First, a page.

Overall, when potential tax revenue sources are compared between the 2009 and the 2010 polls, there is a gain of from two to five percent in favor of the increases and a similar decline of two to five percent in opposition to each proposal.

The respondents were also asked whether they supported or opposed cuts in a number of state services. The results below indicate that a substantial majority opposed service cuts in any of these areas. The list of services and those in favor or opposed is provided from the most to the least supported service.

  • Cuts to services and spending for people with mental or physical disabilities were opposed by 83.5 percent and supported by 12.4 percent of the respondents with 4.5 percent undecided.
  • Cuts to K-12 public education in K-12 were opposed by 82.1 percent and favored by 14.0 percent with 3.9 percent undecided.
  • Cuts to public safety, such as state police and prison operations, opposed by 74.5 percent and favored by 21.0 percent with 4.5 percent undecided.
  • Cuts to state spending on programs for poor people were opposed by 66.3 percent and favored by 24.9 percent with 8.8 percent undecided.
  • Cuts to state universities were opposed by 57.4 percent and favored by 34.0 percent with 8.6 percent undecided.
  • Cuts in state spending on natural resources, such as state parks or environmental regulation, were opposed by 53.1 percent and favored by 40.0 percent with 6.9 percent undecided.
  • Cuts in state spending on pension benefits for state workers’ retirement funds were opposed by 47.3 percent and favored by 45.5 percent with 7.2 percent undecided.

Jackson said “there is a small increase this year of one to five percent in the number of voters who are favorable to each cut and a similar one to five decrease in the percent who are opposed to each cut. It is especially notable that the only cut not favored by a majority of voters was state contributions to the public employees’ retirement systems.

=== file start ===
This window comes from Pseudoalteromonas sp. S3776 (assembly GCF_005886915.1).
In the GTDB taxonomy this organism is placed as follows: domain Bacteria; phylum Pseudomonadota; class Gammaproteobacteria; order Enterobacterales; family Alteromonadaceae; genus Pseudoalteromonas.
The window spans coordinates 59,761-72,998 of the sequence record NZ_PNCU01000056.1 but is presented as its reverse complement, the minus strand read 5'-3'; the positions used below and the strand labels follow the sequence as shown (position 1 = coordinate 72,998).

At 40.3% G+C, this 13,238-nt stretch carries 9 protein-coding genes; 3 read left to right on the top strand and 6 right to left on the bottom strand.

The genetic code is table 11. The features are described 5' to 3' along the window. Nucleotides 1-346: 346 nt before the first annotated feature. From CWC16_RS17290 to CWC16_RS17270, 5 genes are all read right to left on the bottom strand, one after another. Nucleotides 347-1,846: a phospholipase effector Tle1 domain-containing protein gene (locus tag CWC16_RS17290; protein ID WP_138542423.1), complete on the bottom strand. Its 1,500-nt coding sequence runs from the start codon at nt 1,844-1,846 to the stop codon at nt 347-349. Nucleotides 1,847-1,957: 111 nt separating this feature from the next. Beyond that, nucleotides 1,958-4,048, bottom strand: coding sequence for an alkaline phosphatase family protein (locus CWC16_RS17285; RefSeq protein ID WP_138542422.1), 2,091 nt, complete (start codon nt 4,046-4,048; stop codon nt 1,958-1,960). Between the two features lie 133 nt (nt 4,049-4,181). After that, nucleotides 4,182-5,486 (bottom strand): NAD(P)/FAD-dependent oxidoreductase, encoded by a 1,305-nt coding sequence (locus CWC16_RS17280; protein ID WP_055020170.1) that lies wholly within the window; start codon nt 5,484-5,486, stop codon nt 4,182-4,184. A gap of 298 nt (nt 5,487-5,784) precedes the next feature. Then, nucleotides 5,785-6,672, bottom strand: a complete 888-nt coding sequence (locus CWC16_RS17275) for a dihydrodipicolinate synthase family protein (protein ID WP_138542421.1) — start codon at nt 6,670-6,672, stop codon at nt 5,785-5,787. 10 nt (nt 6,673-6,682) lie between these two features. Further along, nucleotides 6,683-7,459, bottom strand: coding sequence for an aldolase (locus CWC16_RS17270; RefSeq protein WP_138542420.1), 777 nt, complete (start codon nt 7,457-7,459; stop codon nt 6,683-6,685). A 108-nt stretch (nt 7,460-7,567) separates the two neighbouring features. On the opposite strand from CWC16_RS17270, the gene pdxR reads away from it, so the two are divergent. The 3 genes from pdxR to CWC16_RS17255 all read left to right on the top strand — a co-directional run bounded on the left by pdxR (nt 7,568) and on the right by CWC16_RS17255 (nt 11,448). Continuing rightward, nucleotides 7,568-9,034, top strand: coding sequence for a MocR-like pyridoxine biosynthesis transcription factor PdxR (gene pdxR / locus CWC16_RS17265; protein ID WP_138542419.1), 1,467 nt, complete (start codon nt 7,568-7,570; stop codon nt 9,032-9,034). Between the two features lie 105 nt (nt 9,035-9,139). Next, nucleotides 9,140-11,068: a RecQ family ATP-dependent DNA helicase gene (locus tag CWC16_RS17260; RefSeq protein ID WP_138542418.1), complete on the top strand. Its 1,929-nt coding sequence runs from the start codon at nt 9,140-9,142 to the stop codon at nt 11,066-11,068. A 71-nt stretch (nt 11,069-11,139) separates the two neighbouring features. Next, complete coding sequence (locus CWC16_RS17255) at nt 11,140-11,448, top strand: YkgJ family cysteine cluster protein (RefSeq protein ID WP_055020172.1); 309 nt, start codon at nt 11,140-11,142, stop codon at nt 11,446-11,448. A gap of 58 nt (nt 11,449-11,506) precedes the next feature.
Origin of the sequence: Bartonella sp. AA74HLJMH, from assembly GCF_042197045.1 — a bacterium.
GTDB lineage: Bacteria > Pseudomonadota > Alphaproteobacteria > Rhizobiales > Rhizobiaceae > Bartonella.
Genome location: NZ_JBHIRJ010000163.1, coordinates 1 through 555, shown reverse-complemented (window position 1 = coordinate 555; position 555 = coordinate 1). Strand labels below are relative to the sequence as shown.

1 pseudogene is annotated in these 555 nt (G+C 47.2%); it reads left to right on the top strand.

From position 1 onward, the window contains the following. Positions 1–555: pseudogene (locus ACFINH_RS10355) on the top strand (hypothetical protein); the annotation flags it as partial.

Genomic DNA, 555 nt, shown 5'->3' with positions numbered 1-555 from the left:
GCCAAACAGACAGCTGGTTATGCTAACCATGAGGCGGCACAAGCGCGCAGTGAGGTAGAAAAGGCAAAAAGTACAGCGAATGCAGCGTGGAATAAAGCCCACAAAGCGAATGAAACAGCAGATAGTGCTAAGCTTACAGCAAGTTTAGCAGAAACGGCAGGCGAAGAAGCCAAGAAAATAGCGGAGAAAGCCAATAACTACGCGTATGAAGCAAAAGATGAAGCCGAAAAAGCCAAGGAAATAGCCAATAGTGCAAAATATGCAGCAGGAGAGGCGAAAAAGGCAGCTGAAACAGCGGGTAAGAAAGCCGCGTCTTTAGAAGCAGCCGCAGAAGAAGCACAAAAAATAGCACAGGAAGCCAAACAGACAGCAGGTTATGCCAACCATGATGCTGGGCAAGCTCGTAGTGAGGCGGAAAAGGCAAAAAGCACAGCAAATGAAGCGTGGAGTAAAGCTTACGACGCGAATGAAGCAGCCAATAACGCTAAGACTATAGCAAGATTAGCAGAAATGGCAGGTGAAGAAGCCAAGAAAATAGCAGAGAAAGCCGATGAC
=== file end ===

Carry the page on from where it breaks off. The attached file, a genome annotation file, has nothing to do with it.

“Several candidates have made a target out of the state employees’ retirement systems this year, and these results show that they have had an impact. A political campaign can have consequences if the candidates try to use it as a public education opportunity,” he said.

Click here for complete poll results.

(For more information, contact Charles Leonard or John Jackson, 618/303-9099 or 618/453-3106, or via email at cleonard@siu.edu or jsjacson@siu.edu.)


The mission of the non-partisan Paul Simon Public Policy Institute polling is to provide citizens, policy-makers and academic researchers with objective information about trends and issues facing society.

Telephone interviews were conducted by Issues & Answers Global Media Research of Virginia Beach, VA. It reports no Illinois political clients and was paid with non-tax dollars from the Institute’s endowment fund.

Political scientist Charles Leonard directs the poll for the Institute. He is assisted by John Jackson and J. Tobin Grant, also political scientists.

(Note: The “Paul Simon Public Policy Institute Poll,” the “Simon Poll” and the “Southern Illinois Poll” are the copyrighted trademarks of the Board of Trustees of Southern Illinois University. Use and publication of these polls is encouraged -- but only with credit to the Paul Simon Public Policy Institute at SIUC.)